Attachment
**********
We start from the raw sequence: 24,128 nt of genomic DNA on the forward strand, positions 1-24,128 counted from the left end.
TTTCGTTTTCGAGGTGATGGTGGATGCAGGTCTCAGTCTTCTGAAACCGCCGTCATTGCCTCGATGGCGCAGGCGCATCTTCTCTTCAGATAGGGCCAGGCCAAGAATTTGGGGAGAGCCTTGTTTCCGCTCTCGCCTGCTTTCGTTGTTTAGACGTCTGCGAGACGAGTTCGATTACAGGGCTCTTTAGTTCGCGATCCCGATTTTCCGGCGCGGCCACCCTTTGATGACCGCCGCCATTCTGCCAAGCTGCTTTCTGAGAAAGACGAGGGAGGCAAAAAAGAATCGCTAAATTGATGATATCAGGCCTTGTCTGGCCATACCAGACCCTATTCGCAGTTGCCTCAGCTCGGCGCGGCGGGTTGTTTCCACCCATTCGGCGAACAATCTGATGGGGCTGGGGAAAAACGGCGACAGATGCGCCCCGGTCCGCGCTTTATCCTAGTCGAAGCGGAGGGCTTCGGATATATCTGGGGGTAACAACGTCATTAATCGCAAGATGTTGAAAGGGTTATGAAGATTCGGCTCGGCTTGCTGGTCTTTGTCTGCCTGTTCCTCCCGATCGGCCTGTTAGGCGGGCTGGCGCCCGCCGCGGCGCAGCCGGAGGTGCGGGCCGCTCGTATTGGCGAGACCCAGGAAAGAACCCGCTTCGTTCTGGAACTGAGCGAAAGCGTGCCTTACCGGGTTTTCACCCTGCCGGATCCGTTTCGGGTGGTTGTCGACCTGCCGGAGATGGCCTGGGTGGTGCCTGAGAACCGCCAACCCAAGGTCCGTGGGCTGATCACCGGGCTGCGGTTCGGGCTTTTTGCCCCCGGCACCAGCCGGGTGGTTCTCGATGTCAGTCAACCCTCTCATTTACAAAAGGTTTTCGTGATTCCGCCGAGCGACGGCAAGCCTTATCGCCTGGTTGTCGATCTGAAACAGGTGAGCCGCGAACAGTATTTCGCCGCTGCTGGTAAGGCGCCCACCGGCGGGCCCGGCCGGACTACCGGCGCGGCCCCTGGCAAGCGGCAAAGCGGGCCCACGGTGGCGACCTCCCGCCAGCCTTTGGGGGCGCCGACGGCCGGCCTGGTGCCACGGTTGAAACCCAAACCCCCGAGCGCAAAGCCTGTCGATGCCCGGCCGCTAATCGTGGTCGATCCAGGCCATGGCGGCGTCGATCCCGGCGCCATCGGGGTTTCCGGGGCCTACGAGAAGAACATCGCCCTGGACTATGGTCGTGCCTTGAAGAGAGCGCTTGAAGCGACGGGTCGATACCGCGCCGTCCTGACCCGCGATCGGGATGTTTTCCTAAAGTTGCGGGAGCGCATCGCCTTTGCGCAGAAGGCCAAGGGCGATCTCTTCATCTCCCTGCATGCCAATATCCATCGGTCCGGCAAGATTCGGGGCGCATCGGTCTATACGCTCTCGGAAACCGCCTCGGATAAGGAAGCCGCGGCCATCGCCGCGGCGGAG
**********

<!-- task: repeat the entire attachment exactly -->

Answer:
We start from the raw sequence: 24,128 nt of genomic DNA on the forward strand, positions 1-24,128 counted from the left end.
TTTCGTTTTCGAGGTGATGGTGGATGCAGGTCTCAGTCTTCTGAAACCGCCGTCATTGCCTCGATGGCGCAGGCGCATCTTCTCTTCAGATAGGGCCAGGCCAAGAATTTGGGGAGAGCCTTGTTTCCGCTCTCGCCTGCTTTCGTTGTTTAGACGTCTGCGAGACGAGTTCGATTACAGGGCTCTTTAGTTCGCGATCCCGATTTTCCGGCGCGGCCACCCTTTGATGACCGCCGCCATTCTGCCAAGCTGCTTTCTGAGAAAGACGAGGGAGGCAAAAAAGAATCGCTAAATTGATGATATCAGGCCTTGTCTGGCCATACCAGACCCTATTCGCAGTTGCCTCAGCTCGGCGCGGCGGGTTGTTTCCACCCATTCGGCGAACAATCTGATGGGGCTGGGGAAAAACGGCGACAGATGCGCCCCGGTCCGCGCTTTATCCTAGTCGAAGCGGAGGGCTTCGGATATATCTGGGGGTAACAACGTCATTAATCGCAAGATGTTGAAAGGGTTATGAAGATTCGGCTCGGCTTGCTGGTCTTTGTCTGCCTGTTCCTCCCGATCGGCCTGTTAGGCGGGCTGGCGCCCGCCGCGGCGCAGCCGGAGGTGCGGGCCGCTCGTATTGGCGAGACCCAGGAAAGAACCCGCTTCGTTCTGGAACTGAGCGAAAGCGTGCCTTACCGGGTTTTCACCCTGCCGGATCCGTTTCGGGTGGTTGTCGACCTGCCGGAGATGGCCTGGGTGGTGCCTGAGAACCGCCAACCCAAGGTCCGTGGGCTGATCACCGGGCTGCGGTTCGGGCTTTTTGCCCCCGGCACCAGCCGGGTGGTTCTCGATGTCAGTCAACCCTCTCATTTACAAAAGGTTTTCGTGATTCCGCCGAGCGACGGCAAGCCTTATCGCCTGGTTGTCGATCTGAAACAGGTGAGCCGCGAACAGTATTTCGCCGCTGCTGGTAAGGCGCCCACCGGCGGGCCCGGCCGGACTACCGGCGCGGCCCCTGGCAAGCGGCAAAGCGGGCCCACGGTGGCGACCTCCCGCCAGCCTTTGGGGGCGCCGACGGCCGGCCTGGTGCCACGGTTGAAACCCAAACCCCCGAGCGCAAAGCCTGTCGATGCCCGGCCGCTAATCGTGGTCGATCCAGGCCATGGCGGCGTCGATCCCGGCGCCATCGGGGTTTCCGGGGCCTACGAGAAGAACATCGCCCTGGACTATGGTCGTGCCTTGAAGAGAGCGCTTGAAGCGACGGGTCGATACCGCGCCGTCCTGACCCGCGATCGGGATGTTTTCCTAAAGTTGCGGGAGCGCATCGCCTTTGCGCAGAAGGCCAAGGGCGATCTCTTCATCTCCCTGCATGCCAATATCCATCGGTCCGGCAAGATTCGGGGCGCATCGGTCTATACGCTCTCGGAAACCGCCTCGGATAAGGAAGCCGCGGCCATCGCCGCGGCGGAG